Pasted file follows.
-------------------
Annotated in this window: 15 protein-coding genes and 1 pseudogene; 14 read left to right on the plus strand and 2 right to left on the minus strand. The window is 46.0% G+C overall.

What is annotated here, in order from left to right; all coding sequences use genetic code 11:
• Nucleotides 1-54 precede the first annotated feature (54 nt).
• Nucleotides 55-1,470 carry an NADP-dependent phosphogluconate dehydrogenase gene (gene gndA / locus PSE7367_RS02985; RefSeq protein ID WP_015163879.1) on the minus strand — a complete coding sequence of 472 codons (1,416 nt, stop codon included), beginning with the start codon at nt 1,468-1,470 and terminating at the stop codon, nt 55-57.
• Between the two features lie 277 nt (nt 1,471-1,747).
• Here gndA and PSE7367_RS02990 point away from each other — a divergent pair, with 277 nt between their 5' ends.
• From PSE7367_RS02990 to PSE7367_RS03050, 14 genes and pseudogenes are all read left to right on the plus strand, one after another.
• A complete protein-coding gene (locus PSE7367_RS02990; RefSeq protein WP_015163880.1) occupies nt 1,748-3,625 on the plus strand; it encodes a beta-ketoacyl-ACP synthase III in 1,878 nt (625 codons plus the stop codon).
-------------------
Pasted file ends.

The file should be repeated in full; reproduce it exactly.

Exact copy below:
Annotated in this window: 15 protein-coding genes and 1 pseudogene; 14 read left to right on the plus strand and 2 right to left on the minus strand. The window is 46.0% G+C overall.

What is annotated here, in order from left to right; all coding sequences use genetic code 11:
• Nucleotides 1-54 precede the first annotated feature (54 nt).
• Nucleotides 55-1,470 carry an NADP-dependent phosphogluconate dehydrogenase gene (gene gndA / locus PSE7367_RS02985; RefSeq protein ID WP_015163879.1) on the minus strand — a complete coding sequence of 472 codons (1,416 nt, stop codon included), beginning with the start codon at nt 1,468-1,470 and terminating at the stop codon, nt 55-57.
• Between the two features lie 277 nt (nt 1,471-1,747).
• Here gndA and PSE7367_RS02990 point away from each other — a divergent pair, with 277 nt between their 5' ends.
• From PSE7367_RS02990 to PSE7367_RS03050, 14 genes and pseudogenes are all read left to right on the plus strand, one after another.
• A complete protein-coding gene (locus PSE7367_RS02990; RefSeq protein WP_015163880.1) occupies nt 1,748-3,625 on the plus strand; it encodes a beta-ketoacyl-ACP synthase III in 1,878 nt (625 codons plus the stop codon).